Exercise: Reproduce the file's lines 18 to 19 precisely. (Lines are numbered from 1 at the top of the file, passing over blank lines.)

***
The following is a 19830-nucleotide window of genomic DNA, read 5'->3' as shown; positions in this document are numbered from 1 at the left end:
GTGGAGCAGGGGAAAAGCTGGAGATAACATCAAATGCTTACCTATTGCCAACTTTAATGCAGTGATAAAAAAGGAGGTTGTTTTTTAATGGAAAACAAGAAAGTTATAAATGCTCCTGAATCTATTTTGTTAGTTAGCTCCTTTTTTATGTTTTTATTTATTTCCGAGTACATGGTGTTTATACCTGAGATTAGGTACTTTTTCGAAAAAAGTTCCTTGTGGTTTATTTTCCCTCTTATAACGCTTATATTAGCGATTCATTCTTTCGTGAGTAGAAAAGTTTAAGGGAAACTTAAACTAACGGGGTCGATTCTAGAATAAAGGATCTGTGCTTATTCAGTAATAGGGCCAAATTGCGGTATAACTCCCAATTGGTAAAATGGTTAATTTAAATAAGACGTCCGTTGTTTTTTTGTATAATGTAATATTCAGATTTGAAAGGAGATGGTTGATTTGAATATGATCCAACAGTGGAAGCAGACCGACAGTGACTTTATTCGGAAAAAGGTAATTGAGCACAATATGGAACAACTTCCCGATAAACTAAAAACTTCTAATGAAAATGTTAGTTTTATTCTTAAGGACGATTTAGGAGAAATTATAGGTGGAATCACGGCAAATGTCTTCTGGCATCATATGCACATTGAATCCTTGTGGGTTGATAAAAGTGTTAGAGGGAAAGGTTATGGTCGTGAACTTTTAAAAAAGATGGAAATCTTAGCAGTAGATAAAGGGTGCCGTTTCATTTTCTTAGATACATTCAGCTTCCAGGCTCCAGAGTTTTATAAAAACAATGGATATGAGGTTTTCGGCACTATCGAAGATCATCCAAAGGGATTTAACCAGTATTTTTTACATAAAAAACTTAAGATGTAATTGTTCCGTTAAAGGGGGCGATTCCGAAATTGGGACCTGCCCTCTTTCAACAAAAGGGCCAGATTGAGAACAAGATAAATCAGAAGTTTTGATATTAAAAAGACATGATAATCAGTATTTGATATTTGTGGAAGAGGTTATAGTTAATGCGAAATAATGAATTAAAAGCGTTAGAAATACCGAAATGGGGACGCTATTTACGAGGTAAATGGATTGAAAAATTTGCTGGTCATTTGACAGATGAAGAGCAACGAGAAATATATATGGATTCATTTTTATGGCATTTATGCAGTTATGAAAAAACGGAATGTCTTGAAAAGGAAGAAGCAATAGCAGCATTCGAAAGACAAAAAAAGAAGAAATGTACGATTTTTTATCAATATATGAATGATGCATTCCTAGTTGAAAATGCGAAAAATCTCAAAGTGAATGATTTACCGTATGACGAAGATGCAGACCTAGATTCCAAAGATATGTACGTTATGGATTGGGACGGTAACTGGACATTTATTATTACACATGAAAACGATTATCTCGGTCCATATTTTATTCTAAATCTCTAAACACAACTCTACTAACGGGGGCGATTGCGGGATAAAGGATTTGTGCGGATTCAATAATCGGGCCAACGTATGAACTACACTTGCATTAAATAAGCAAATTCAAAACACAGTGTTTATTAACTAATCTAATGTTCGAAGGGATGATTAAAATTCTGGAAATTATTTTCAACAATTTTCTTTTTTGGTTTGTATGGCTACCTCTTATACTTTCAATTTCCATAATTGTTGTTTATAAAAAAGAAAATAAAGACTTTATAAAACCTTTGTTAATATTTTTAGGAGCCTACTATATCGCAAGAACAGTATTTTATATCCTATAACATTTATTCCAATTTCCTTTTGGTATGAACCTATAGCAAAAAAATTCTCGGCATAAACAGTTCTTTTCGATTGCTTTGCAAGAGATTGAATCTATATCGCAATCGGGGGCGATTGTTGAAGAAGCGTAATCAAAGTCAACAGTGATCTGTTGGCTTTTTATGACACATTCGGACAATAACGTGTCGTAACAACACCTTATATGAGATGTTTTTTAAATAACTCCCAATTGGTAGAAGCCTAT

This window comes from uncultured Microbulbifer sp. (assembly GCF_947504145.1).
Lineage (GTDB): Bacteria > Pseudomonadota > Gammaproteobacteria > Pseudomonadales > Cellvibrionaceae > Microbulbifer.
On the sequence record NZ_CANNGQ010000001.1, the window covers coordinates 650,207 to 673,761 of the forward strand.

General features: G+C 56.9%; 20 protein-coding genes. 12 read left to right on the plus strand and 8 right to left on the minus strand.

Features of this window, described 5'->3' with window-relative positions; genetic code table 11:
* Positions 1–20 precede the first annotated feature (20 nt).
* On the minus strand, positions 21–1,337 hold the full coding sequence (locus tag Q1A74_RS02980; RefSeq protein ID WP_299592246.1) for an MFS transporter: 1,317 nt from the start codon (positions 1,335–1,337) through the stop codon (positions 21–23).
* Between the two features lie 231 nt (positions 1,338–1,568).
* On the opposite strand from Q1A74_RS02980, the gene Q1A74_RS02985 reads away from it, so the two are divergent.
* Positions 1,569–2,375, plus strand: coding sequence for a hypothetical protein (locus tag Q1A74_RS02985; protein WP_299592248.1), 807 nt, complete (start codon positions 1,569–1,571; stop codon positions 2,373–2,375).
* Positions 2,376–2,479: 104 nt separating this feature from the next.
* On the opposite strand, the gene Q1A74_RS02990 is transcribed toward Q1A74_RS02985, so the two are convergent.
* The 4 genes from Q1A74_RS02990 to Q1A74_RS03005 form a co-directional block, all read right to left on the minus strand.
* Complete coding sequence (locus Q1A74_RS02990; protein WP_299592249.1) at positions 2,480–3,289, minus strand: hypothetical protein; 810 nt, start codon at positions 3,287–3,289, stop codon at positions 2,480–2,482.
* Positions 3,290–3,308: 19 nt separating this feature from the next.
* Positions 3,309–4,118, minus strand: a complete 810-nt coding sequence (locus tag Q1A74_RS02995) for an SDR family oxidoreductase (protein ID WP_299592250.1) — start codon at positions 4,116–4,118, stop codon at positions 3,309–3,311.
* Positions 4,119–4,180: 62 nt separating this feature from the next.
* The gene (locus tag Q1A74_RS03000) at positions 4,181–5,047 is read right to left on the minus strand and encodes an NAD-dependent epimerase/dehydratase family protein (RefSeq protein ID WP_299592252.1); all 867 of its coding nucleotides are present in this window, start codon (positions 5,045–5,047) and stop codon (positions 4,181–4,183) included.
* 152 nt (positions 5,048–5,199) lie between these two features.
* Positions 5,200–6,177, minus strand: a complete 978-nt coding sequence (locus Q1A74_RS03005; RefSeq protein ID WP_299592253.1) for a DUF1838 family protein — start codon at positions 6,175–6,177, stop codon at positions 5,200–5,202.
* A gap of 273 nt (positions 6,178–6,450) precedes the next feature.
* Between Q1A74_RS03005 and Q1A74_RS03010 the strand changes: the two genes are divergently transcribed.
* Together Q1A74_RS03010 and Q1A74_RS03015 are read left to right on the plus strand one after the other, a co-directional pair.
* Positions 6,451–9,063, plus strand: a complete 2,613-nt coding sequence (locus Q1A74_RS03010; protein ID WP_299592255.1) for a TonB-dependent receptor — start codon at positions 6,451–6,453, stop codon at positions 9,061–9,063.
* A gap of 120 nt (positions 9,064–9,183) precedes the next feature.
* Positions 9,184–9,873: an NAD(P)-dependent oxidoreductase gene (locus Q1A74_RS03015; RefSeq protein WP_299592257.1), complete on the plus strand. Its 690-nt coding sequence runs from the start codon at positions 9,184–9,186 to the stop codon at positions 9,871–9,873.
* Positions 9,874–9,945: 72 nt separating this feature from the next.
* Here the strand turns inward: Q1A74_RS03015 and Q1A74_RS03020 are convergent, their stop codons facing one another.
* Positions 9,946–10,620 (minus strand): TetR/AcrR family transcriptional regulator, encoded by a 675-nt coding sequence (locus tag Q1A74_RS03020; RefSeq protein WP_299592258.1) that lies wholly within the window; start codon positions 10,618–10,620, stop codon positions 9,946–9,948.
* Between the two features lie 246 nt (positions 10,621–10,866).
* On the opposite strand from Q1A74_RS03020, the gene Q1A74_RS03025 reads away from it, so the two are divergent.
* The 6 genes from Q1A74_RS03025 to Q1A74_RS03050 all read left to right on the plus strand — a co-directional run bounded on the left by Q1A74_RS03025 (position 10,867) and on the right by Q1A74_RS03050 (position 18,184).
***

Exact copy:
* Positions 3,309–4,118, minus strand: a complete 810-nt coding sequence (locus tag Q1A74_RS02995) for an SDR family oxidoreductase (protein ID WP_299592250.1) — start codon at positions 4,116–4,118, stop codon at positions 3,309–3,311.
* Positions 4,119–4,180: 62 nt separating this feature from the next.